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FSB provides monitoring update on long-term investment finance

  • FSB (Financial Stability Board) (lt green) Image
  • G20 (lt green) Image

17 Sep 2014

The Financial Stability Board (FSB) has published a report to the G20 Finance Ministers and Central Bank Governors on financial regulatory factors affecting the supply of long-term investment finance. The report provides an update on the FSB's ongoing monitoring efforts around this issue and summarises a survey of FSB members, continued engagement with practitioners in long-term finance from the private sector, consultation with FSB Regional Consultative Groups (RCGs), and work by the FSB Secretariat together with the staff of the IMF, World Bank and OECD.

In recent discussions, one of the factors often mentioned in connection with long-term finance has been accounting and especially fair value accounting. A Green Paper consultation on the long-term financing of the European economy published by the European Commission (EC) in March 2013 had suggested that the fair value might lead to short-termism in investor behaviour. This had solicited, among others reactions, a statement by the IASB that "the IASB does not believe that fair value accounting principles have of themselves led to short-termism in investment behaviour". In an earlier speech the IASB Chairman had noted that even long-term investors require shorter-term, reliable and unbiased performance measures to keep track of their investments and to hold management to account. Nevertheless, the EC later adopted a package of measures on long-term financing that included considering whether the use of fair value in especially in IFRS 9 Financial instruments "is appropriate, in particular regarding long term investing business models".

The FSB report reflects some of the concerns regarding fair value accounting that were voiced in the member survey (the EC is a member of the FSB). The two main concerns voiced were that:

  • the use of fair value accounting for financial instruments increases volatility in measures of income and capital and so could provoke adverse reactions from investors and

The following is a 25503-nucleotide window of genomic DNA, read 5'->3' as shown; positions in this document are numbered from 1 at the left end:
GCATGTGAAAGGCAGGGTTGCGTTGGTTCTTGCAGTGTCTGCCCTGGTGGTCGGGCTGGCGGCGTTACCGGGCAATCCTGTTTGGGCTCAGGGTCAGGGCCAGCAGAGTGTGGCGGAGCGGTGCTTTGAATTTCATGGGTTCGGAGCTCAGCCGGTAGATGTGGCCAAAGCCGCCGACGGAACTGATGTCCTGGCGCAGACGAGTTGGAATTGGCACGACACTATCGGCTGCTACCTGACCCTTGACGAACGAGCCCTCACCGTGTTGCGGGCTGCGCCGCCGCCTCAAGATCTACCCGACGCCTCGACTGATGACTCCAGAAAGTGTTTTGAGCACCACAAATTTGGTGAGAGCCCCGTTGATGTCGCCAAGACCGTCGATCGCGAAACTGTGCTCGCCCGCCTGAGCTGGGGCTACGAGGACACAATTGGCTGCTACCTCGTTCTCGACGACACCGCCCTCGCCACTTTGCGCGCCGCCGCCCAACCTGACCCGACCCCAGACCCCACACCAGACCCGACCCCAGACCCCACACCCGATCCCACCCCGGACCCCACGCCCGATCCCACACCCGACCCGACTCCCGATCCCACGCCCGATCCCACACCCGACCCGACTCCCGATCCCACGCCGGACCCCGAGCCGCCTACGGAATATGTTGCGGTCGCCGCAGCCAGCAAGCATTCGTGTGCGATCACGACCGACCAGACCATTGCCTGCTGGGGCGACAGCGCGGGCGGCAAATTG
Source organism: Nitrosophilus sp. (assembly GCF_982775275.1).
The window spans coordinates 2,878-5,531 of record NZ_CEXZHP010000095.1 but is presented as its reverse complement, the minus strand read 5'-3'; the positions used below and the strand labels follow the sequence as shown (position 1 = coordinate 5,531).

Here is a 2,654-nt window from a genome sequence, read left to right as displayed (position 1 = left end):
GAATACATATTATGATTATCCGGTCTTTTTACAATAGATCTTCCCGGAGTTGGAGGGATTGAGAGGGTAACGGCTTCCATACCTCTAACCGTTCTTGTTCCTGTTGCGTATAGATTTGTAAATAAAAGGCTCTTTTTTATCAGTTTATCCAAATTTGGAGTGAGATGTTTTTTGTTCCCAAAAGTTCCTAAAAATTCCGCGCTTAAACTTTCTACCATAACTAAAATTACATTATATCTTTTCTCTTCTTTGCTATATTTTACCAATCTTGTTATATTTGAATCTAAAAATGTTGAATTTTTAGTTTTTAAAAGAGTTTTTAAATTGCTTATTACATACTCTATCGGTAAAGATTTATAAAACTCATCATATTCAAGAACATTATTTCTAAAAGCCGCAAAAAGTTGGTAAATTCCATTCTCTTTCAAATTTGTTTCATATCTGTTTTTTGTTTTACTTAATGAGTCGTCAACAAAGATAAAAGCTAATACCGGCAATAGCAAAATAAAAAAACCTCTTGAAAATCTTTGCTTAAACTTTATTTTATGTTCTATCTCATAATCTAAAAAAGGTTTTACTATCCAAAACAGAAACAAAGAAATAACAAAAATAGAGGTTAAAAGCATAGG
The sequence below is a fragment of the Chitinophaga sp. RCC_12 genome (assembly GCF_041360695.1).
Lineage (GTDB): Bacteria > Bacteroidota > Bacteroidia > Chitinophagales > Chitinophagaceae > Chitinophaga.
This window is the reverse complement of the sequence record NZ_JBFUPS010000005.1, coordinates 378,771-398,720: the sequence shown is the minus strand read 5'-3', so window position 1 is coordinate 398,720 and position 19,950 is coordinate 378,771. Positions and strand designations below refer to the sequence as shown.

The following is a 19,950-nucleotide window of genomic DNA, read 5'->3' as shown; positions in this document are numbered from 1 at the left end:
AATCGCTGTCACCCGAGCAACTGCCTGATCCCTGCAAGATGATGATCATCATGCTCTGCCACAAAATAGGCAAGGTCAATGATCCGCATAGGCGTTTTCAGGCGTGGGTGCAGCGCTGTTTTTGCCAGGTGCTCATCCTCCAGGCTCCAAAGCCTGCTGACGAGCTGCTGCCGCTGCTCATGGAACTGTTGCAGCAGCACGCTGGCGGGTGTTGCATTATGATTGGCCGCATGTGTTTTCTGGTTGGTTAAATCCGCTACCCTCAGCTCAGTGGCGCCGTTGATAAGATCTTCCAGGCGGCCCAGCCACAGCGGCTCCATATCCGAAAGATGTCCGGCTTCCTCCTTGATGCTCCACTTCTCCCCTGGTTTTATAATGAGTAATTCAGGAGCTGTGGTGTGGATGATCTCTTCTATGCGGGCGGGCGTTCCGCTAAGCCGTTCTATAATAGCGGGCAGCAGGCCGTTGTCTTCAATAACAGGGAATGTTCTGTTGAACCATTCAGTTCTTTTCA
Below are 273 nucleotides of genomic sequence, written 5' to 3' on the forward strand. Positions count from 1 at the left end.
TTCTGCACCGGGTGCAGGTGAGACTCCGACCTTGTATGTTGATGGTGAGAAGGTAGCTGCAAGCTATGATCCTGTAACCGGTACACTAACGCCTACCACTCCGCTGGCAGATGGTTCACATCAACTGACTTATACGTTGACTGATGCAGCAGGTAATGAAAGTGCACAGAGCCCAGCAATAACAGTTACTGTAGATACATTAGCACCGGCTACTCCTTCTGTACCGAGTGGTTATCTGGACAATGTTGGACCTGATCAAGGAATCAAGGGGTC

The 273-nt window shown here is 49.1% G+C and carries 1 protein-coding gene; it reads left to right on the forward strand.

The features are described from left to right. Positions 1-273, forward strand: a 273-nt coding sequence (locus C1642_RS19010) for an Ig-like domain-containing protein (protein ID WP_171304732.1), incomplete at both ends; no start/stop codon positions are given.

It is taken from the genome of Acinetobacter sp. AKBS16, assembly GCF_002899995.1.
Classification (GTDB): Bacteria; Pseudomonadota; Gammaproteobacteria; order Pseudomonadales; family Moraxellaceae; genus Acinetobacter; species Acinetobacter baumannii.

• fair value does not reflect the business model of long-term investors, as it can mean that short term changes in value of instruments are given undue weight.

The second concern was especially raised for insurers, whose business model involves matching assets and liabilities, and for holders of strategic equity investments. Nevertheless, the members also noted that the insurance contract project is still under development, and that the introduction of expected loss accounting for loan provisions through the impairment project will greatly enhance transparency.

All in all, the FSB finds that it is too early to fully assess whether the concerns are justified and what the impact of the changes on the provision of long-term finance or changes in market behaviour in response to these changes might be, but promises that the regulatory community "will remain vigilant to avoid material unintended consequences and to analyse potential impacts as implementation proceeds". For the time being, however, the FSB concludes:

The FSB's monitoring continues to find little tangible evidence or data to suggest that global financial regulatory reforms have had adverse consequences on the provision of long-term finance. The reforms are intended to be proportionate to risks and to support financial stability. They are not designed to encourage or discourage particular types of finance.

Please click for access to the full report on the FSB's website.

After the report was released, the FSB held a plenary meeting in Cairns, Australia, that looked at vulnerabilities affecting the global financial system and reviewed work plans for completing core financial reforms. Among other topics, the plenary discussed work by the International Accounting Standards Board (IASB) and the US Financial Accounting Standards Board (FASB) on new standards for the financial sector that take account of the lessons of the financial crisis and introduce forward-looking expected loss provisions for loan losses. Members welcomed this work and reaffirmed the continuing relevance of the objective of achieving a single set of high-quality global accounting standards. The FSB also encouraged the IASB and FASB to monitor the consistent implementation of their respective standards and to continue to seek opportunities for further convergence.

Please click for the press release on the FSB's website.

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